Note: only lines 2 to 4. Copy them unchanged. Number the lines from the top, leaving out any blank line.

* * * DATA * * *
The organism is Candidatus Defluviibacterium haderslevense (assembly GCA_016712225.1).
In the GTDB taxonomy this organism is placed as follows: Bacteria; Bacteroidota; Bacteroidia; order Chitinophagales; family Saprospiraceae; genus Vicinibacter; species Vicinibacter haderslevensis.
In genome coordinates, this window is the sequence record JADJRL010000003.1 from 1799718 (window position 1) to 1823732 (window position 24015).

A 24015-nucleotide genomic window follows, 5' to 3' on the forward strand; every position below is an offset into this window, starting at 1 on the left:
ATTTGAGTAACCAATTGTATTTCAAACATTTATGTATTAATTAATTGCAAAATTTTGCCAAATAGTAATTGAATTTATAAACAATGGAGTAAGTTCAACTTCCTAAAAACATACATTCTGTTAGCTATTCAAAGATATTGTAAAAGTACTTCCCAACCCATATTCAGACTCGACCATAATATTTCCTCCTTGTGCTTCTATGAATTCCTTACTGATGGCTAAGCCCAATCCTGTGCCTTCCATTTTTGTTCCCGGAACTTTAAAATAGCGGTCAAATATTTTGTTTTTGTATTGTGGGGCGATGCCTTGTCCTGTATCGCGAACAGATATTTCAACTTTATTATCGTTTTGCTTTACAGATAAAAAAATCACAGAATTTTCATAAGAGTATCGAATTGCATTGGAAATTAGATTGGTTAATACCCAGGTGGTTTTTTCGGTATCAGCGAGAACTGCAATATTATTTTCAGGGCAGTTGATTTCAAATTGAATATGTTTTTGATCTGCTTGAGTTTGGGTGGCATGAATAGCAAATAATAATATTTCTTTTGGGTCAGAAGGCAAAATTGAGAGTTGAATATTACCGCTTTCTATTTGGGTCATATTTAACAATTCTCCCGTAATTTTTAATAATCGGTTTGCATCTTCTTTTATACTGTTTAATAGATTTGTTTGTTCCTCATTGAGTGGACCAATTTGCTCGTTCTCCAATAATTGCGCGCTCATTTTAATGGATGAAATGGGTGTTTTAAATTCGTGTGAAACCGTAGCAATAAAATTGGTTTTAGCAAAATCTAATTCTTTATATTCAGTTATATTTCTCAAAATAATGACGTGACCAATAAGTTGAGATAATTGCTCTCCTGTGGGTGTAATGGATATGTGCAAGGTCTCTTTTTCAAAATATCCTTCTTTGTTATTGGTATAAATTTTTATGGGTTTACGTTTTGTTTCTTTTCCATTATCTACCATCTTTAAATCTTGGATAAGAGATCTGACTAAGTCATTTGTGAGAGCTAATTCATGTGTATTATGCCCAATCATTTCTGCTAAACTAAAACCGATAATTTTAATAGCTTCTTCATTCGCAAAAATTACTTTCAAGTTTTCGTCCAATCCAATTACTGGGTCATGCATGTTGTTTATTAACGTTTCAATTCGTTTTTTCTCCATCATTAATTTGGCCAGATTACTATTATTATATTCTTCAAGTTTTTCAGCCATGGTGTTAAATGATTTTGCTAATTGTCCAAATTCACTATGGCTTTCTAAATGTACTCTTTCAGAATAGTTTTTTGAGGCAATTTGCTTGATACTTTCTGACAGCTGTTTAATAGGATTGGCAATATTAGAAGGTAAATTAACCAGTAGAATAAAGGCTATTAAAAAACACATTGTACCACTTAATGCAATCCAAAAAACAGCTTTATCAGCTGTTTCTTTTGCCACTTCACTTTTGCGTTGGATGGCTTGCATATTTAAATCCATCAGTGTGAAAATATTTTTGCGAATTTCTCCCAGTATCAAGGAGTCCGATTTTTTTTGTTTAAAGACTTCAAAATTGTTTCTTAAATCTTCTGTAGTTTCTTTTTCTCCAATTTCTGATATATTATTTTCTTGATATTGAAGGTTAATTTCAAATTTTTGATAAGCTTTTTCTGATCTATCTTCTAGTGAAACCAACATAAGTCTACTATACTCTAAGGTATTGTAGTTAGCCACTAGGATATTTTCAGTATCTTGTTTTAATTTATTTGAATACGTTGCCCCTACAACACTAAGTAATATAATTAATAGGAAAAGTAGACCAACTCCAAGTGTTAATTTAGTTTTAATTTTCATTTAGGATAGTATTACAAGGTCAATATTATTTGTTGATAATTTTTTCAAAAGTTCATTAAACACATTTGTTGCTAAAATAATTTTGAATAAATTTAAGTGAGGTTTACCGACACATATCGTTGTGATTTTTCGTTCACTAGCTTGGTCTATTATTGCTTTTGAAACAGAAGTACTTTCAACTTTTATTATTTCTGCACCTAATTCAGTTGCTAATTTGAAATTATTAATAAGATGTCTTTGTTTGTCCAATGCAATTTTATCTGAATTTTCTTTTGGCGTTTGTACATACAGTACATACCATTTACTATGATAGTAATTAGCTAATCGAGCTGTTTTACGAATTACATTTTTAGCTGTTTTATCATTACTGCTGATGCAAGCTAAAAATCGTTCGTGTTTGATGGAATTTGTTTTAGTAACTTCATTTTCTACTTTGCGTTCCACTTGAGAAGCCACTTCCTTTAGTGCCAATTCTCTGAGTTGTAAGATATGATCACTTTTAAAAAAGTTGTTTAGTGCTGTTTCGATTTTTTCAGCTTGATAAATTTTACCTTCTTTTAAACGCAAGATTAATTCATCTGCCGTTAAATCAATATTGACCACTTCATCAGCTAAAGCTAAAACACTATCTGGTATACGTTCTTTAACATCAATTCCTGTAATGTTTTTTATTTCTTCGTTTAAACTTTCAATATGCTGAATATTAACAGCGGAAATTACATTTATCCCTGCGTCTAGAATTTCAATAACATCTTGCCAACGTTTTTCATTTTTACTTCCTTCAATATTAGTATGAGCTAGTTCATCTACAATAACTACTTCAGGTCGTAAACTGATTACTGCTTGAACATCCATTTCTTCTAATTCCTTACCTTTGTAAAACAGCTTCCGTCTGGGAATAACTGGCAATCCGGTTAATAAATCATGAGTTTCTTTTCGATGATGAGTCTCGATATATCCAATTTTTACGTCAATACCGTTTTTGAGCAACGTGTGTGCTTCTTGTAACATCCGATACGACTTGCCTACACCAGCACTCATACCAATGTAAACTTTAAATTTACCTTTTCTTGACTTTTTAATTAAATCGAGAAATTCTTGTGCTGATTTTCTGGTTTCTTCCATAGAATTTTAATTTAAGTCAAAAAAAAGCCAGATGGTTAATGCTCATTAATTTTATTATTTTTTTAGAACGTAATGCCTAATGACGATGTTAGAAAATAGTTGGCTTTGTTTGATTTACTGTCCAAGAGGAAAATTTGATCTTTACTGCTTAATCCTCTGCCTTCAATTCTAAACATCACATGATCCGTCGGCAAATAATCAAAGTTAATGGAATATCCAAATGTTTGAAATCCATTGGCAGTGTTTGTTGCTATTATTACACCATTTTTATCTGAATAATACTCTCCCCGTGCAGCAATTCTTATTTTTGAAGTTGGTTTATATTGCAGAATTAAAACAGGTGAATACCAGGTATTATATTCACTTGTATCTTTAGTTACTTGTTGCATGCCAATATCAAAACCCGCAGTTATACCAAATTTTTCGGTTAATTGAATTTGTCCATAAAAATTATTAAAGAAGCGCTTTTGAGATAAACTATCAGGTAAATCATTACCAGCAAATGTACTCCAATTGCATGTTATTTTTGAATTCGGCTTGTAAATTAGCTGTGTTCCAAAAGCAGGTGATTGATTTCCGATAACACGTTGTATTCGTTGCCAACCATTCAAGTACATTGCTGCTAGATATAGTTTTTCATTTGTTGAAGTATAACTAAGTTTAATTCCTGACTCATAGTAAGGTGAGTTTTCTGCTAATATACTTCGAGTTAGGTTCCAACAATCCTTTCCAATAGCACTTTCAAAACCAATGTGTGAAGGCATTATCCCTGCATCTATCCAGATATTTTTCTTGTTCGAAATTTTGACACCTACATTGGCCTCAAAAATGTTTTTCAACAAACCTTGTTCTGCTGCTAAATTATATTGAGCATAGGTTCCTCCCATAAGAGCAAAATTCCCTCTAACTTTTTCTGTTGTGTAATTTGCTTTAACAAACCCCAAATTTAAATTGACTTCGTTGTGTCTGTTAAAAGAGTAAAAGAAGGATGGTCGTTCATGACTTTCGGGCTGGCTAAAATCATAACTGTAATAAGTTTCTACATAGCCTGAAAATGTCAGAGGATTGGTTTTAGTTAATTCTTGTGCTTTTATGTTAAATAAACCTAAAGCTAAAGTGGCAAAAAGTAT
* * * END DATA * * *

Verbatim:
In the GTDB taxonomy this organism is placed as follows: Bacteria; Bacteroidota; Bacteroidia; order Chitinophagales; family Saprospiraceae; genus Vicinibacter; species Vicinibacter haderslevensis.
In genome coordinates, this window is the sequence record JADJRL010000003.1 from 1799718 (window position 1) to 1823732 (window position 24015).

A 24015-nucleotide genomic window follows, 5' to 3' on the forward strand; every position below is an offset into this window, starting at 1 on the left: